He stares at her a moment. Then he comes over and holds the ladder. “Come on!” he snaps.
Her chest is hot. She turns over on her hands and knees, close to the edge. But she can’t figure out how to get on it. The very notion ofthe edge makes her dizzy.
“Mom, what are you doing? I don’t want to stare at your ass.”
“I can’t do it,” she whimpers.
“Oh for fuck’s sake, I’ll see you later.”
“No, no, Roger, don’t go—please!” She cries right there on her hands and knees. “Hey, stop it,” Roger says. His voice is close. “Stop it. Stop crying.”
She sniffs. Greg gets angry, too, when she cries. “Come over here,” he says.
Still on her hands and knees, she moves closer to the ladder.
“One hand—Mom, look—one hand here, one foot here.”
“I can’t do it.”
“You can do it—I’ve seen you do stuff like this before. Come on.”
“I don’t know what’s wrong with me.”
“You’re drunk. I have to get to Franklin, so climb down or I’m leaving!”
It takes several more minutes, but then she steels herself. The terror she anticipated—the moment of being suspended in space—is sobrief she almost doesn’t register it. Once she is on the ladder, she is down quick. Her legs feel weak when she gets off. She wipes her eyes.Then she clings to Roger, inhaling his pot-smell like it’s the best fragrance in the world. He pats her back.
It is quiet now and calm, but Franklin feels nauseous again and has a terrible taste in his mouth. His throat is raw. The needle in his hand itches and burns. His head throbs. Greg and Mr. V are seated on either side of him.
“Stay with me, buddy,” Mr. V says. “Your brother’s coming.”
“Yep. I’ll get to see this walking pneumonia.”
Franklin makes a sound.
“It’s all right. I’m not gonna say anything,” Mr. V says.
“The Goodness,” Franklin whispers. He still has his iPod in his pocket, but talking and moving are too hard. He just wants to lie still and be silent.
“It’s summer school, though—if he wants a diploma. You with me, buddy? You gotta stay with me.”
“Franklin, open your eyes,” Greg says. Greg has stubble on his chin, and his mouth is red and wet. It keeps moving. “Everyone else isjust hustling. Everyone in the whole goddamn country. Hustling. All the time. I do it too. But you’re different.”
Franklin has to close his eyes again.
“Take it easy,” Mr. V says.
“I bought a goddamn kite because the kid spends half the night looking at some tarp on the house next door. I was going to take him to fly it.”
Greg makes an awful sound, and Franklin moans. Then the sound goes away. When he opens his eyes, there is no Mr. V or Greg. Franklin scratches at the foam neck brace. He wants to rub his head, but he doesn’t think he can get his hand all the way up there. It would be all right to go to sleep but better to stay awake and see what happens. The Goodness may be moving on, and instinctively he curls his hands into fists, trying to hold onto it, though he knows this cannot be done. The Goodness comes and goes when it wants. It will come back—a different color.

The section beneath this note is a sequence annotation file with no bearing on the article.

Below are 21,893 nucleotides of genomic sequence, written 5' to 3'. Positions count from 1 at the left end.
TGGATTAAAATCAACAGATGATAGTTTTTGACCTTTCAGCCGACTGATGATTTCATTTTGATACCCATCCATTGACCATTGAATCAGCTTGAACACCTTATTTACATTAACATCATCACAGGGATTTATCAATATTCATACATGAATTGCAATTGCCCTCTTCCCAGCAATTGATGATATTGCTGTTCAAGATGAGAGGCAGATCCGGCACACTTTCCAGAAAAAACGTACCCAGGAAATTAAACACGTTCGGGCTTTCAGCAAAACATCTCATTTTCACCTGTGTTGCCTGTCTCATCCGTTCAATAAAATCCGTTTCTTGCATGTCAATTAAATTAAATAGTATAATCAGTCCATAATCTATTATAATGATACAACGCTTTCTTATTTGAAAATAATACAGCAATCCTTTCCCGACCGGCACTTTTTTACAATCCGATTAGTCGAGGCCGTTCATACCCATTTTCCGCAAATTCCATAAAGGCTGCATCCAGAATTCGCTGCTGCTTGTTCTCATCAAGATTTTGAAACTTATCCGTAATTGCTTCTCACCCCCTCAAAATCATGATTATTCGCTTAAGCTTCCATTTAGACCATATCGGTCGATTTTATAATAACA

“Franklin, holy fucking shit, man!”
Franklin drags his eyes open. He smells a sweetish odor. “Hello, Roger . . . ”
“The Bastard really did it this time. I’m gonna kill him.”
Franklin sighs. Roger takes his hand and tries to pull it open.
“Why you all fisted up? Relax. I’m not gonna kill him. He’s out there blubbering like a baby. Mom’s hysterical too. I’m serious,they’ve lost it. It’s you and me, pal.” Roger smiles.
Franklin smiles back. “Same old shit,” he murmurs.
“What?” Roger gives a laugh. “Did you just say same old shit? I love you, man. Don’t have a cracked skull, okay? Okay? Promise me?”
“Yeah . . . ” Franklin breathes and closes his eyes. This is like holding his breath but not holding it at the same time. Holding his breathis scary—he only does it when he doesn’t want to smell something—but this is not scary. It’s like when he’s just about to go to sleep and he knows it. That’s his favorite feeling in the world.
“I work in a hospital for godsakes!” someone shouts. Kate.
“Hey, we’re chillin’ in here,” Roger says. “You can only be in here if you’re gonna chill.”
“Is he awake?”
“Yeah, he’s awake.”
Now she is close, smelling like smoke. Franklin is going to have to hold his breath. “Looks asleep to me.”
“He’s not. Franklin, open your eyes, man. We’re trying to have a family moment. Maybe even get the Bastard in here.”
“Stop calling him that,” Kate says.
“Franklin, come on, pal. Everyone’s waiting for you.”
Franklin opens his eyes, but he does not see Roger or Kate. He sees blue, and it’s moving. It has been released: The Goodness. He doesn’t like it to leave, but he knows it will be back soon. He must say goodbye . . . Goodbye, goodbye. The Goodness is flying away. Everything is blue.
Maureen McGranaghan’s fiction appears in The Cincinnati Review, The Normal School, Alaska Quarterly Review, Image, COG, and others. She won The Cincinnati Review’s Robert and Adele Schiff Award in Prose and was listed in Best American Short Stories 2018. Her plays have been performed in New York and elsewhere, and her chapbook of poetry Attached to Earth was published by Finishing Line Press.